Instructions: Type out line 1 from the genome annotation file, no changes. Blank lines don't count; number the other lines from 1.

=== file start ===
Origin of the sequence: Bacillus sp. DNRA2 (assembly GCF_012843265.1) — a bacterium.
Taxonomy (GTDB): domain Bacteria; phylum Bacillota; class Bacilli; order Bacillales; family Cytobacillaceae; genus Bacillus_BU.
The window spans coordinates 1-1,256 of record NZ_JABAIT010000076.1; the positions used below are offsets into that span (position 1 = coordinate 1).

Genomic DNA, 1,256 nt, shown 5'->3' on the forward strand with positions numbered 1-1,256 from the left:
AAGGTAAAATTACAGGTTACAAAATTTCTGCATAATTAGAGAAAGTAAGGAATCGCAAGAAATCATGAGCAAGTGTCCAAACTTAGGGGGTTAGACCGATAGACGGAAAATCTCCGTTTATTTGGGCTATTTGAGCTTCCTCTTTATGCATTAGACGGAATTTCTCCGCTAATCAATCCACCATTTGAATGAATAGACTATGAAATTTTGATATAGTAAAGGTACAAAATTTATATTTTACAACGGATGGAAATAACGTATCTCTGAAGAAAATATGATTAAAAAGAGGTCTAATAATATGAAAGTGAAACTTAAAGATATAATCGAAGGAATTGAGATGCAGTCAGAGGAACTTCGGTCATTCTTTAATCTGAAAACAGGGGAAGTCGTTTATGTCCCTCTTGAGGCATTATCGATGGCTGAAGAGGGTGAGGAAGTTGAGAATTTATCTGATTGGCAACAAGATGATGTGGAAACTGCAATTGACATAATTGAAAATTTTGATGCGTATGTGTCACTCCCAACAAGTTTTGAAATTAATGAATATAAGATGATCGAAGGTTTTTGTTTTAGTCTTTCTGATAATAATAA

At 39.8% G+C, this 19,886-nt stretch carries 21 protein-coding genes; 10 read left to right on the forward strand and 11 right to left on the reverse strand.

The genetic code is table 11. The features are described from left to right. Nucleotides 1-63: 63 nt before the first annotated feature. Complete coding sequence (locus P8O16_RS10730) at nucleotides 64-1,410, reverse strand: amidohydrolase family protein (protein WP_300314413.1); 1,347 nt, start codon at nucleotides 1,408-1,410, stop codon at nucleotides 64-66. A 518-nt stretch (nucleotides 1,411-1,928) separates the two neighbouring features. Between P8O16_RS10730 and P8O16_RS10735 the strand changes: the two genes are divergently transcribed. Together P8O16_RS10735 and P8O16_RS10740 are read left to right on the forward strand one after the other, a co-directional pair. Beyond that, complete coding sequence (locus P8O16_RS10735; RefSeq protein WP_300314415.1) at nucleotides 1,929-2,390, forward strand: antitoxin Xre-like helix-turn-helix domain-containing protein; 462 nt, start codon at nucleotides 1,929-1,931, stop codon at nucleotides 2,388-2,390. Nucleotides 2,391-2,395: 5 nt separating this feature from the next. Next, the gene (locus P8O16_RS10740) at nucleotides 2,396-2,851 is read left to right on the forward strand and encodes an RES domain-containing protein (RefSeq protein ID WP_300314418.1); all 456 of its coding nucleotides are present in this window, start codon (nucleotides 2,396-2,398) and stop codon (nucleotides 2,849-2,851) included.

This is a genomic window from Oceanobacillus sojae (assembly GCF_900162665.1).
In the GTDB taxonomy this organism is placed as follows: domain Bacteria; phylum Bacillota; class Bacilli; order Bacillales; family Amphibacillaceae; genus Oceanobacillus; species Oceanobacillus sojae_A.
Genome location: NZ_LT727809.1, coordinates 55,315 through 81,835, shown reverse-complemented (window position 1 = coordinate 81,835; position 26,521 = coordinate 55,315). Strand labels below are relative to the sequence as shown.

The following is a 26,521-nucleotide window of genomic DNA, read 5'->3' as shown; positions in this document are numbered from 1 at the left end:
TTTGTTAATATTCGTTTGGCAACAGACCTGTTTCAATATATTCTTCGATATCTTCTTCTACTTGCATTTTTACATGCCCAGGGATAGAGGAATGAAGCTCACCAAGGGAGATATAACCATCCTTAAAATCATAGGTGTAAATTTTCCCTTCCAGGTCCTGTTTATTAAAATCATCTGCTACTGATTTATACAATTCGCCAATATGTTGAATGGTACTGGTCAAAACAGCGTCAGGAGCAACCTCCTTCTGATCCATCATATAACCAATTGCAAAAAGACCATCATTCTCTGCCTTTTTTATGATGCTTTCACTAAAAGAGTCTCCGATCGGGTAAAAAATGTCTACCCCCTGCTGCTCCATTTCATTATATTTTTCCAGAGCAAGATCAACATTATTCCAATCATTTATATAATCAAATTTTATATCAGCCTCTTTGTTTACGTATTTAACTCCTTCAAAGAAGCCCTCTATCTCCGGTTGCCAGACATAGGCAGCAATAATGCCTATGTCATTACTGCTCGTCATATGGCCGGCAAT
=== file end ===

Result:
Origin of the sequence: Bacillus sp. DNRA2 (assembly GCF_012843265.1) — a bacterium.